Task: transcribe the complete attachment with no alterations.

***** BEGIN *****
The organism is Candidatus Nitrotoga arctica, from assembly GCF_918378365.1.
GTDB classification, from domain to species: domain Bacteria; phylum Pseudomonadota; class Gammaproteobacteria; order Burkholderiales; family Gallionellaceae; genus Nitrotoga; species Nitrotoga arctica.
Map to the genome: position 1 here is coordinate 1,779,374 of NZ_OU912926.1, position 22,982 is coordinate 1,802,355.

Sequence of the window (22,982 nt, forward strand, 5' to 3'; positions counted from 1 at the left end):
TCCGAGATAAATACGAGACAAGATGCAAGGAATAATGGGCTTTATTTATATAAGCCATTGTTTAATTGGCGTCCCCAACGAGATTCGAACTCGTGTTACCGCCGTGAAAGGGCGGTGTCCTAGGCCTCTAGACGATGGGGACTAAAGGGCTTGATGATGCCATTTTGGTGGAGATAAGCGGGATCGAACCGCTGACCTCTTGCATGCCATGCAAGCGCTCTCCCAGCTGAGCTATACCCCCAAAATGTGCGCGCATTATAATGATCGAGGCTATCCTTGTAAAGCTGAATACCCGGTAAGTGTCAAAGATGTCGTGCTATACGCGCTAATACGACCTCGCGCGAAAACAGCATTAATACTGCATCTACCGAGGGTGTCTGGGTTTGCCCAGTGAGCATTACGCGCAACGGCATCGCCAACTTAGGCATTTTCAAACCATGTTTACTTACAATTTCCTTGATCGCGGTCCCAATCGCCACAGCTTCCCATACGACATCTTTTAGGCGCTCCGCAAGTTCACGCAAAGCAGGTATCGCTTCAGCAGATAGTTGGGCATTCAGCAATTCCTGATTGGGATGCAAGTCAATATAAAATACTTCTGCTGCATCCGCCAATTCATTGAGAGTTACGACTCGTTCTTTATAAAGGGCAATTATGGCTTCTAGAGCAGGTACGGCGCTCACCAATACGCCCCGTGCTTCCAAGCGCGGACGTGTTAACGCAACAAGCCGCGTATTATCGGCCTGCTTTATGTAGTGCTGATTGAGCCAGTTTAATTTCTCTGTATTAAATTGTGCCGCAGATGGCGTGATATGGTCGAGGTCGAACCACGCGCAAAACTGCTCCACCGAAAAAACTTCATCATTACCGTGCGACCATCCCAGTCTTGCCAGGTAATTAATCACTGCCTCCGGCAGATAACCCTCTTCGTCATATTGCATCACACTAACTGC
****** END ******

The organism is Candidatus Nitrotoga arctica, from assembly GCF_918378365.1.
GTDB classification, from domain to species: domain Bacteria; phylum Pseudomonadota; class Gammaproteobacteria; order Burkholderiales; family Gallionellaceae; genus Nitrotoga; species Nitrotoga arctica.
Map to the genome: position 1 here is coordinate 1,779,374 of NZ_OU912926.1, position 22,982 is coordinate 1,802,355.

Sequence of the window (22,982 nt, forward strand, 5' to 3'; positions counted from 1 at the left end):
TCCGAGATAAATACGAGACAAGATGCAAGGAATAATGGGCTTTATTTATATAAGCCATTGTTTAATTGGCGTCCCCAACGAGATTCGAACTCGTGTTACCGCCGTGAAAGGGCGGTGTCCTAGGCCTCTAGACGATGGGGACTAAAGGGCTTGATGATGCCATTTTGGTGGAGATAAGCGGGATCGAACCGCTGACCTCTTGCATGCCATGCAAGCGCTCTCCCAGCTGAGCTATACCCCCAAAATGTGCGCGCATTATAATGATCGAGGCTATCCTTGTAAAGCTGAATACCCGGTAAGTGTCAAAGATGTCGTGCTATACGCGCTAATACGACCTCGCGCGAAAACAGCATTAATACTGCATCTACCGAGGGTGTCTGGGTTTGCCCAGTGAGCATTACGCGCAACGGCATCGCCAACTTAGGCATTTTCAAACCATGTTTACTTACAATTTCCTTGATCGCGGTCCCAATCGCCACAGCTTCCCATACGACATCTTTTAGGCGCTCCGCAAGTTCACGCAAAGCAGGTATCGCTTCAGCAGATAGTTGGGCATTCAGCAATTCCTGATTGGGATGCAAGTCAATATAAAATACTTCTGCTGCATCCGCCAATTCATTGAGAGTTACGACTCGTTCTTTATAAAGGGCAATTATGGCTTCTAGAGCAGGTACGGCGCTCACCAATACGCCCCGTGCTTCCAAGCGCGGACGTGTTAACGCAACAAGCCGCGTATTATCGGCCTGCTTTATGTAGTGCTGATTGAGCCAGTTTAATTTCTCTGTATTAAATTGTGCCGCAGATGGCGTGATATGGTCGAGGTCGAACCACGCGCAAAACTGCTCCACCGAAAAAACTTCATCATTACCGTGCGACCATCCCAGTCTTGCCAGGTAATTAATCACTGCCTCCGGCAGATAACCCTCTTCGTCATATTGCATCACACTAACTGC